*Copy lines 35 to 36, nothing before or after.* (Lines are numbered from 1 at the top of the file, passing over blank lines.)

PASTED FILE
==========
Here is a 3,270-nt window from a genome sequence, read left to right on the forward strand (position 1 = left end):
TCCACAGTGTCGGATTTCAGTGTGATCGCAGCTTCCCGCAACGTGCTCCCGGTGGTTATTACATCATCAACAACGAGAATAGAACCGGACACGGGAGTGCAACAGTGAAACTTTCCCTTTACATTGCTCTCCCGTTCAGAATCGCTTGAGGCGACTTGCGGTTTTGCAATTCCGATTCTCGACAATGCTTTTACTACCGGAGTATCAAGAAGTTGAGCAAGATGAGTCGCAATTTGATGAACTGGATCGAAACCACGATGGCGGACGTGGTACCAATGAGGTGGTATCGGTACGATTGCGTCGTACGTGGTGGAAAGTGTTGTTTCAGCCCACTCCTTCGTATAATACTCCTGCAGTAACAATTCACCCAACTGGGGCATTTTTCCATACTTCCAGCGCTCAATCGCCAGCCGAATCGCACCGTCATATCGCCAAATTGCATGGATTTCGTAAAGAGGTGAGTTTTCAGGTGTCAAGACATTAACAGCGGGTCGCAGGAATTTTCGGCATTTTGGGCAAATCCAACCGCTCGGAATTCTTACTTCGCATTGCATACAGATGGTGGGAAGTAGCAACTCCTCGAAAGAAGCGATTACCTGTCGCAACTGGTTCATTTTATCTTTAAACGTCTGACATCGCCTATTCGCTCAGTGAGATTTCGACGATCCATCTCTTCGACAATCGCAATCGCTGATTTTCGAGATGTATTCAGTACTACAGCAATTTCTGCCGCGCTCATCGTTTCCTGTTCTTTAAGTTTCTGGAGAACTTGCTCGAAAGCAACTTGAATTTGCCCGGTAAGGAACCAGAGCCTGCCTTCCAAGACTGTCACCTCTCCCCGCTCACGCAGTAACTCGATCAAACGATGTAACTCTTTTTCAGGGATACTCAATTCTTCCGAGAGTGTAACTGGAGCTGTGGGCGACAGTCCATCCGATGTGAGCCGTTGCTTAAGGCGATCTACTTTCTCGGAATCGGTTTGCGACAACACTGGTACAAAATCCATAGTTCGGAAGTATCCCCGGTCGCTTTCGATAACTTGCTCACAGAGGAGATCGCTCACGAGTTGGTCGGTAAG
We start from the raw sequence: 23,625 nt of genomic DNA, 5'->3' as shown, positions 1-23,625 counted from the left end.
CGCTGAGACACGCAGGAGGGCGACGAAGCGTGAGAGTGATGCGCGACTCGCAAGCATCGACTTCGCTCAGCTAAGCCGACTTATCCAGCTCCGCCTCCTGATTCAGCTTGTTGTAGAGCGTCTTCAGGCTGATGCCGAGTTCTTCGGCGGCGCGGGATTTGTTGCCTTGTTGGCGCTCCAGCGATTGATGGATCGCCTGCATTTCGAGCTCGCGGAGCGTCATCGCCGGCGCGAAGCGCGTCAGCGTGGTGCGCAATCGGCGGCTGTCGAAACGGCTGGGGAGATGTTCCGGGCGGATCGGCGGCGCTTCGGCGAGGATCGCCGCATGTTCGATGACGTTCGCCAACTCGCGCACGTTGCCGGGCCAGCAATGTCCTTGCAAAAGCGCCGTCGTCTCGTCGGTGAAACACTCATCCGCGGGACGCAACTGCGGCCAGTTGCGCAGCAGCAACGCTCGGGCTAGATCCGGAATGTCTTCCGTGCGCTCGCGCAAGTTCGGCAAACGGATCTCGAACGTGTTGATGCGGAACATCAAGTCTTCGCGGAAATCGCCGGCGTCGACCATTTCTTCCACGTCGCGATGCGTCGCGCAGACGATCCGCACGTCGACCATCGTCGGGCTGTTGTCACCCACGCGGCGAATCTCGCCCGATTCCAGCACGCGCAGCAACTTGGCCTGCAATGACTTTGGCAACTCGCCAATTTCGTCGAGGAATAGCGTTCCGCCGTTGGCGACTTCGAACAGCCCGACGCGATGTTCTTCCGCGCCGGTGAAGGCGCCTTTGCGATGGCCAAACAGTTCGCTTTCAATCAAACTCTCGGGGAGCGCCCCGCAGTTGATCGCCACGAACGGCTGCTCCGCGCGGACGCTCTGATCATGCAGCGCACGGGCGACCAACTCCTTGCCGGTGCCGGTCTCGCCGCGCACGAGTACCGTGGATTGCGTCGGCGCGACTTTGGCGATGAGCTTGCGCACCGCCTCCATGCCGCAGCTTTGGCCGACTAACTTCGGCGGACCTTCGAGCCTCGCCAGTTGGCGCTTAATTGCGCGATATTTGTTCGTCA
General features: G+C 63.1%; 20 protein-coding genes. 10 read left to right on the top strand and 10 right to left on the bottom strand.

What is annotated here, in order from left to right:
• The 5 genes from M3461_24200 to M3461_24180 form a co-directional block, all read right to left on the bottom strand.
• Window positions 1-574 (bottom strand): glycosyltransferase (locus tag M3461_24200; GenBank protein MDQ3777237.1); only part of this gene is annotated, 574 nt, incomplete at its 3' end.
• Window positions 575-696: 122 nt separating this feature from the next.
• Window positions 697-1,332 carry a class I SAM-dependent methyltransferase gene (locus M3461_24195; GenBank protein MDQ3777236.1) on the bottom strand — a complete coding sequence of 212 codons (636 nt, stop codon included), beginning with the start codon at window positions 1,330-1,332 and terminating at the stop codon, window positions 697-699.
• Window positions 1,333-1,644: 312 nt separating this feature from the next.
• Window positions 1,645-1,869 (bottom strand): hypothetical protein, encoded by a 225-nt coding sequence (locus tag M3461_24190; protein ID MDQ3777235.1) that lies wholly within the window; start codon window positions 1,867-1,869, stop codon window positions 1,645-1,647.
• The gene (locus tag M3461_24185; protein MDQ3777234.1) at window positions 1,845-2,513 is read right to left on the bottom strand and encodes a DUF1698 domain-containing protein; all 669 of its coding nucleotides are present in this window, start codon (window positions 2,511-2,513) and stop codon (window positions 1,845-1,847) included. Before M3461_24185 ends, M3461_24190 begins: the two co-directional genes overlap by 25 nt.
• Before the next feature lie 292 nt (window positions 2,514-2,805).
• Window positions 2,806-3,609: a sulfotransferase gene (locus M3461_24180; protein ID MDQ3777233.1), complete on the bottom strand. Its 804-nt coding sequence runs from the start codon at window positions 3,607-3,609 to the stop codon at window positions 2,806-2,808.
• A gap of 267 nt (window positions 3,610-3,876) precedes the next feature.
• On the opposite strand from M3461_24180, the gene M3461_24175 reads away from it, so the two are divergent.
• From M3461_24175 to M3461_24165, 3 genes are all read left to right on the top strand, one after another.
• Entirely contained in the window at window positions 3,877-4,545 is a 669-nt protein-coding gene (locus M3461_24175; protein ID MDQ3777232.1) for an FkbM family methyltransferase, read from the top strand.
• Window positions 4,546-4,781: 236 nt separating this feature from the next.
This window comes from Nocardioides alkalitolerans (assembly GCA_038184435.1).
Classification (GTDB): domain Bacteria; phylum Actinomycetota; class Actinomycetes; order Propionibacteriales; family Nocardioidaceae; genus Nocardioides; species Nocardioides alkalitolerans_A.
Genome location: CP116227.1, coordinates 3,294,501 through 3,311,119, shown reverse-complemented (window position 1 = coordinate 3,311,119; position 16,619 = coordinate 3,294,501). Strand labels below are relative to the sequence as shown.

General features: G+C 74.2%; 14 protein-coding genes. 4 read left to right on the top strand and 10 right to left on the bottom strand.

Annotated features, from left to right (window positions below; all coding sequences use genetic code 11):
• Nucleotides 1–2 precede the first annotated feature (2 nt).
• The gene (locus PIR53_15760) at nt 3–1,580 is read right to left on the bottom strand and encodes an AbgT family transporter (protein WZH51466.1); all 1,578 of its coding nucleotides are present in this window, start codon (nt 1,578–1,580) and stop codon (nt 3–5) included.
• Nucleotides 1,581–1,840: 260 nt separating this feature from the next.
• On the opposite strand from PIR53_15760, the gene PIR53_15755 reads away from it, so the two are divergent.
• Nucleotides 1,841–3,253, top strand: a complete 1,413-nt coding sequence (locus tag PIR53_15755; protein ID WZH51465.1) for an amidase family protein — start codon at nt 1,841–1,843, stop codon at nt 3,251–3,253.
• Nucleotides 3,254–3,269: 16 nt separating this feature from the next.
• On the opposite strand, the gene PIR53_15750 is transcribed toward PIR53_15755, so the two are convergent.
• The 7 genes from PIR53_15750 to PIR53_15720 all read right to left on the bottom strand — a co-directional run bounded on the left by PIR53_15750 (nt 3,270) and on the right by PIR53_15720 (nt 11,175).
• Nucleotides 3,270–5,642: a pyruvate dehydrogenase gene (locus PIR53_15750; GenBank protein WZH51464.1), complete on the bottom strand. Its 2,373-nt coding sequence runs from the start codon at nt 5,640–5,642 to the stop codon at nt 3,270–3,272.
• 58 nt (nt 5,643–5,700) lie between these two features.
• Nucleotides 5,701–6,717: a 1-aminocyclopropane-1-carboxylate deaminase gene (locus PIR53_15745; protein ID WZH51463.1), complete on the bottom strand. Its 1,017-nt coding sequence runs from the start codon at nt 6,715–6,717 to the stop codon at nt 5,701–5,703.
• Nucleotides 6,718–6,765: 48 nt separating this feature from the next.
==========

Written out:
• 58 nt (nt 5,643–5,700) lie between these two features.
• Nucleotides 5,701–6,717: a 1-aminocyclopropane-1-carboxylate deaminase gene (locus PIR53_15745; protein ID WZH51463.1), complete on the bottom strand. Its 1,017-nt coding sequence runs from the start codon at nt 6,715–6,717 to the stop codon at nt 5,701–5,703.